Racist social media post 'never existed,' Westport schools chief says

Staples High School on Wednesday July 25, 2018 in Westport Conn.

Staples High School on Wednesday July 25, 2018 in Westport Conn.

Alex von Kleydorff / Hearst Connecticut Media

WESTPORT — An investigation by the school district has found no evidence of a racist social media post that prompted a Staples High senior to write a letter outlining the challenges faced by minority students.

“After a careful investigation by the high school administration, the evidence indicated that, with respect to this issue in question, there was no post,” Interim Superintendent David Abbey told the Board of Education last week. “As such, no student or group of students should be implicated in any way for posting something that never existed.”

Last month, Staples High senior Niah Michel, who is black, said statements allegedly made on social media by a white classmate spurred her to submit the letter to the editor published on WestportNow, detailing situations she felt showed an apparent disregard for black and Latino students from their peers and the school’s staff.

Michel said she has since had several meetings with Staples Principal Stafford Thomas.

“They were mostly about what the next steps are going to be,” she said, regarding the concerns she detailed in the letter.

Abbey and Thomas declined to comment on what the investigation into the social media post entailed. According to Michel, she heard about the post through friends, but did not see it herself or know if anyone had taken a screenshot. The post was allegedly made on the Snapchat app, which automatically deletes photos and videos after 24 hours.

Thomas notified parents in an email last week that the school’s investigation found the post never existed.

“Therefore, it is essential that no student be singled out or have to bear the burden for something that never occurred,” Thomas wrote in the email. “Going forward, we will continue to work toward the goal of making Staples a school where every student feels valued and included.”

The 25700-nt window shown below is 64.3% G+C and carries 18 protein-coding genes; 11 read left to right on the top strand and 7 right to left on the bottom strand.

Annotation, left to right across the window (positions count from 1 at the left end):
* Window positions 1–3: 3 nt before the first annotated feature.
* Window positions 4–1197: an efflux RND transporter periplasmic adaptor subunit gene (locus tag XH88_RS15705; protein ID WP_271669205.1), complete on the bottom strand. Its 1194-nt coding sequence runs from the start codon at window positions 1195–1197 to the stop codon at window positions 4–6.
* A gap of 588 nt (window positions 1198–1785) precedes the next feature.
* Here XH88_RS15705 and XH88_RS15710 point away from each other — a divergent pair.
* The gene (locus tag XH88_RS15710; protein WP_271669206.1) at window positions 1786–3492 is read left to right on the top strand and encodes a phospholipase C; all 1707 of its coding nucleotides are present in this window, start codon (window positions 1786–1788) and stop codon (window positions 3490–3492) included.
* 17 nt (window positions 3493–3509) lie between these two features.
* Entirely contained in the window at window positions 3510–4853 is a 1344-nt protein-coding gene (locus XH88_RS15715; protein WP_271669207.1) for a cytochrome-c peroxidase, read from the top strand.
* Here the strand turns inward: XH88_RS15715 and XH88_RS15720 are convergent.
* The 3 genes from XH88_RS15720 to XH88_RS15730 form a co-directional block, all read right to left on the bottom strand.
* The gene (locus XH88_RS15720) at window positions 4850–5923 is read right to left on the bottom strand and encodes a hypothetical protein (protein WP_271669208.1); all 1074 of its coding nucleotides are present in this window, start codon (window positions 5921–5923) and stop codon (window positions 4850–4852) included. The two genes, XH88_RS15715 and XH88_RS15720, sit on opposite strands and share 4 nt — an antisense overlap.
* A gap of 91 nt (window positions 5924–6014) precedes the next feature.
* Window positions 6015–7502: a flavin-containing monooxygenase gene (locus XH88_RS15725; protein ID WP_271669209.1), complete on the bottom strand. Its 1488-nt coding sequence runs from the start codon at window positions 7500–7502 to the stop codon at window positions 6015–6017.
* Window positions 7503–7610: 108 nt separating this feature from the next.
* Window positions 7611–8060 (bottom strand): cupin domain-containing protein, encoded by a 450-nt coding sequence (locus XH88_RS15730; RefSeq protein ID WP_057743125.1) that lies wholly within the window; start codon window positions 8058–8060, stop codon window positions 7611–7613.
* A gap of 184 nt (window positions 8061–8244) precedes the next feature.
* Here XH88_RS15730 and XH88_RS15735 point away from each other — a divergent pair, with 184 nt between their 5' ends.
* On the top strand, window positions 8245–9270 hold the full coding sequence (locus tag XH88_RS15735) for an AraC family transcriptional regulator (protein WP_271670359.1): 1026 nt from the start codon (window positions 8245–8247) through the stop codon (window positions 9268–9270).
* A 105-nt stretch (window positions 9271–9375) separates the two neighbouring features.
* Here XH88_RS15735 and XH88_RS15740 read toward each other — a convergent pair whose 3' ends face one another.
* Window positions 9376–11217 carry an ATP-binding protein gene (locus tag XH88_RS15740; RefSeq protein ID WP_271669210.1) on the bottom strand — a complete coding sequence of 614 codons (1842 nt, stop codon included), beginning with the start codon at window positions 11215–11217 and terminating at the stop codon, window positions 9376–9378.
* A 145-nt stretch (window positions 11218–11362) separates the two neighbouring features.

Abbey noted it’s important to exercise care when resolving problems because children are involved.

“We’re still talking about people who need our support whenever they put themselves on the line, and wherever they do it, and whether they make mistakes or don’t make mistakes,” Abbey said. “I’d ask that as we go forward all of us when issues come up resist the impulse to pounce, resist the impulse to judge, and resist the impulse to blame until we have a good sense of what occurred.”

Abbey emphasized that Staples has initiated activities to build bridges between students, including the high school’s faculty and administration training with the Anti-Defamation League this year and the school’s collaboration with TEAM Westport.

On March 16, Staples will begin celebrating diversity month — a four-week initiative that will honor women in the first week, black history and ethnic groups in the second, religious inclusion in the third, and the LGBTQ community in the final week.

The district is also among eight in the state participating in the pilot program, “Creating a District Plan to Increase the Racial, Ethnic and Linguistic Diversity of Your Educator Workforce.”

“This work will not only assist us with the recruitment of a diverse workforce, but with the retention process as well,” Abbey said.

“We’ve always been an inclusive community, and we always will be an inclusive school district.”